Way back when, I did a post on biking, as part of “Japan Blog Matsuri,” but I don’t feel I see these sorts of things come up too often. I’d be happy to do more of them, if they came around more often. Today, with thanks to Leah of The Lobster Dance for nominating me to blog on it, we have a post about my writing process. I really enjoyed reading about her process, and am glad for the poke, the push, to write about my own.
In the words of Gene’O:
The rules are very simple and, if I may say so, designed to not require a lot of work, which I truly appreciate:
*Link to the blogger before,
*answer 4 questions,
*and nominate 3 bloggers to keep the hop going.
Why do I write what I do?
I feel I have written about this before, so apologies for the rehashing, but, I think there are two interconnected motivations behind my maintaining this blog. One is that as grad students, we are encouraged to really focus in and specialize, and even when we’re not working on our specific research project (in my case, on activities of Ryukyuans in early modern Japan), we’re taking courses and reading books on particular topics (this week, Robert Hellyer’s Defining Engagement, on Tokugawa foreign policy). And yet, we all have so many interests; if I limited myself to only my coursework/scholarly writing, and didn’t blog, I would feel terribly constrained. So, the blog allows me to write about different periods and aspects of Japanese history & culture, about issues of tradition and identity, about gender, about pop culture and comic books, about art exhibits and museum studies. And, furthermore, it allows me to do it in a context where I don’t have to revise and revise and revise, where it doesn’t have to be perfectly polished, as formal scholarly work does, for my advisor or my committee or for peer review. The blog is, of course, a much more public side of what I do, especially given I’ve barely been published yet in the formal scholarly world, and I am perpetually worried about how it might affect my scholarly reputation, to be honest, but, even so, it’s not like proper published journal articles, which really do define your scholarly reputation.
The second interconnected motivation is the desire to feel actively involved in the Internet. I read all these blogs, listen to podcasts, watch far too many YouTube channels, and here are people who are really engaged and connected, and it makes me feel like I want to be engaged and connected too. Not that I expect I’ll ever become an Internet celebrity, or anything, but, especially since life as a grad student can seem quite provincial/local in a way, talking to nobody outside your department, or nobody outside your campus, and even when you go to conferences or get published, it doesn’t circulate all that widely, and only happens relatively infrequently. So, this is my way of feeling actively engaged, reading about or watching things every day, responding to them, feeling connected in with what’s going on around the world, the blogosphere, current events, current events in pop culture, whathaveyou.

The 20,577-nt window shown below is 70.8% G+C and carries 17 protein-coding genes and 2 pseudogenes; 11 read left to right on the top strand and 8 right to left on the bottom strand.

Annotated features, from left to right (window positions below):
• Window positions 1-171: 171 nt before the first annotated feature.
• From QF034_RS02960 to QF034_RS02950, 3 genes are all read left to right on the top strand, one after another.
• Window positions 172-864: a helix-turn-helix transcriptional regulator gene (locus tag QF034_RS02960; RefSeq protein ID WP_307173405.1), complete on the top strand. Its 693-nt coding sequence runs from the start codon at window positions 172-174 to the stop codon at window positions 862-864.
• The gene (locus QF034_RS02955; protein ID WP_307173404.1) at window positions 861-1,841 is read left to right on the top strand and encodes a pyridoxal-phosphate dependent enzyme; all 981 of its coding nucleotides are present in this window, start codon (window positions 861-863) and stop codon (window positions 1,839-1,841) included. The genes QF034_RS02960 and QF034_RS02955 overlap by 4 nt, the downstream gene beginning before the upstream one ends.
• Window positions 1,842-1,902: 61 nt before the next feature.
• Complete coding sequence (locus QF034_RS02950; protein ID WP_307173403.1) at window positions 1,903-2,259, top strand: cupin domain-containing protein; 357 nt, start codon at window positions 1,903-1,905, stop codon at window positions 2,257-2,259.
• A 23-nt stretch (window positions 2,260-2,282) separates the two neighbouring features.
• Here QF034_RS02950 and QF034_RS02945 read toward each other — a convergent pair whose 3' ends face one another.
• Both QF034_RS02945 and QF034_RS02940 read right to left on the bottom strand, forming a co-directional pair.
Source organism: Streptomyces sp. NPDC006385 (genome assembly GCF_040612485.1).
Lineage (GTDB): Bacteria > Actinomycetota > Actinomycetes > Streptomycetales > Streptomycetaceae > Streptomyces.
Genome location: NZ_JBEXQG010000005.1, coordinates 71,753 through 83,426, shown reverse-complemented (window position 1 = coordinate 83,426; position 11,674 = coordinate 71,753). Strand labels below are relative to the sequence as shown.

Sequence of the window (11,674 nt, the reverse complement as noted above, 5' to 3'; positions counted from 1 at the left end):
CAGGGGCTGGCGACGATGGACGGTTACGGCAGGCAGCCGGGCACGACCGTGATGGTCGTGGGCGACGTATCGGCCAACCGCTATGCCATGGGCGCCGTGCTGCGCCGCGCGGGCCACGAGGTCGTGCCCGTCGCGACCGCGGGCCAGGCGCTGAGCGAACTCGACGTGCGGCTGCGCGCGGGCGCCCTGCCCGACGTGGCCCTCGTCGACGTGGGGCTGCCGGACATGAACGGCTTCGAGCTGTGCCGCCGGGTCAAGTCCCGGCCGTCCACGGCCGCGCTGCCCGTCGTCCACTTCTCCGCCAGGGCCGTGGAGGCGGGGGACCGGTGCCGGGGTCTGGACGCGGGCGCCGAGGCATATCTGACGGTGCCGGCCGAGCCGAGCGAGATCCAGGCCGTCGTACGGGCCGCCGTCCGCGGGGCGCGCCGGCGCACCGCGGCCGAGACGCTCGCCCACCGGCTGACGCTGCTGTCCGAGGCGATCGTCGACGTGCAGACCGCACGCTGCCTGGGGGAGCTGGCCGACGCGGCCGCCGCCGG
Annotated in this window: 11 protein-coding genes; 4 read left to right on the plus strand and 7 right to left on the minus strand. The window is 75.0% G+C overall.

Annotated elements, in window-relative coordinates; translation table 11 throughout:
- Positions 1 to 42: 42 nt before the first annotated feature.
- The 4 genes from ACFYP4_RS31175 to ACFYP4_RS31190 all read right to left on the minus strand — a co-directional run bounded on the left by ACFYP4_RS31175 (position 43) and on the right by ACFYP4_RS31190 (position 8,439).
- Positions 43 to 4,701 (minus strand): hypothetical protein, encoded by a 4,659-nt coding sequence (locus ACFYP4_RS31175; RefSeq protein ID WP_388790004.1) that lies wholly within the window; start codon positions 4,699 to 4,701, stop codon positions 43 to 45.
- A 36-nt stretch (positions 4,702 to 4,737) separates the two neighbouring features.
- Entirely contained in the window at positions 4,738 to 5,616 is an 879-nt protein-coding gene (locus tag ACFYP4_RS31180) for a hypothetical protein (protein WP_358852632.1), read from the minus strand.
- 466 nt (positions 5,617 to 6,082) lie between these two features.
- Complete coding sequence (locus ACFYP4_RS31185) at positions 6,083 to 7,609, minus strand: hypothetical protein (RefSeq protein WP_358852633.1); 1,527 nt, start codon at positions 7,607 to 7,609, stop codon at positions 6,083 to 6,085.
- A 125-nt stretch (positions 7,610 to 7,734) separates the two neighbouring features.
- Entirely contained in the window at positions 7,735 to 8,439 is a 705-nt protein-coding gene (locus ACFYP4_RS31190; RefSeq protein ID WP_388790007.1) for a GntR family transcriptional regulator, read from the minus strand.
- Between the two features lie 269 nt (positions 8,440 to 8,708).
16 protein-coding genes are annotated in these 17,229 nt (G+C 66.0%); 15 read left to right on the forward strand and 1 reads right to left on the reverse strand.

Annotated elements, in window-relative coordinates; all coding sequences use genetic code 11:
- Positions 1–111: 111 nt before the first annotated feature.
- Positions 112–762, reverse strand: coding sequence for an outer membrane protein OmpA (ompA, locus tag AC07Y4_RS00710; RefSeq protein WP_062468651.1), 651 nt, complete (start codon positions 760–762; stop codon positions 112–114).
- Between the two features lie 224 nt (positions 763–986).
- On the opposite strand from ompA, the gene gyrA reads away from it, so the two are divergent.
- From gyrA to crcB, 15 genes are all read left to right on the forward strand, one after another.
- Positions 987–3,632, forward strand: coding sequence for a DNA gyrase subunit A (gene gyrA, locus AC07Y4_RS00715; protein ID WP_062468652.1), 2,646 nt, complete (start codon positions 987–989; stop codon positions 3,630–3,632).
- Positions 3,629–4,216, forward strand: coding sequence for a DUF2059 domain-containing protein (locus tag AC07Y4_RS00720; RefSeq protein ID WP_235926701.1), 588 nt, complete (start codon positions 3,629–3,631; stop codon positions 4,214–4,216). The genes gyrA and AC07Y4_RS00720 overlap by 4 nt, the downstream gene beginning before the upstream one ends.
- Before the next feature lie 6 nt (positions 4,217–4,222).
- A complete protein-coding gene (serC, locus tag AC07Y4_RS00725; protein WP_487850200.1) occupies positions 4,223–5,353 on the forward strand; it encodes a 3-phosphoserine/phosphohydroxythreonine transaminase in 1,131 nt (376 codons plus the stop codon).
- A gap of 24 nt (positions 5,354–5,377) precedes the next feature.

lol. This is already so much longer than Leah’s post. I just can’t help it.
How does my writing process work?
Generally, I get an idea, and just start writing something, a very rough draft. Generally it happens when I don’t have a lot of time – either I’ve just read or watched something, and feel I just need to get my thoughts out while I finish my breakfast before I rush to campus, or sometimes (especially a few of my upcoming posts that I’m still working on) I’m lying awake in the middle of the night, and just need to get those ideas down before I forget them, but without staying up the whole rest of the night writing. Or, in the case of posts about art exhibits or other things I’ve seen or done out in the big wide world, I often take notes during or right after the experience, and then later on (usually, hopefully, days later, and not weeks or months later…) I type up those notes into the beginnings of a blog post.
I don’t plan things out, at least not explicitly, consciously. I mean, I think about it, of course, think about what parts will come later, but I don’t do formal outlining or anything. For the most part, I just write. Which is probably why most of my posts end up really long, and kind of rambly, and not really so tightly structured as some other people’s…
Generally, I write a blog post in two or three sittings. I don’t rewrite and rewrite, revision after revision, but I have that first draft, that first germ of an idea, and on the second sitting, I come back to it, expand it out, write it out into a full post. And then, I usually leave it until another sitting to put in all the links and the pictures and such, before hitting Publish.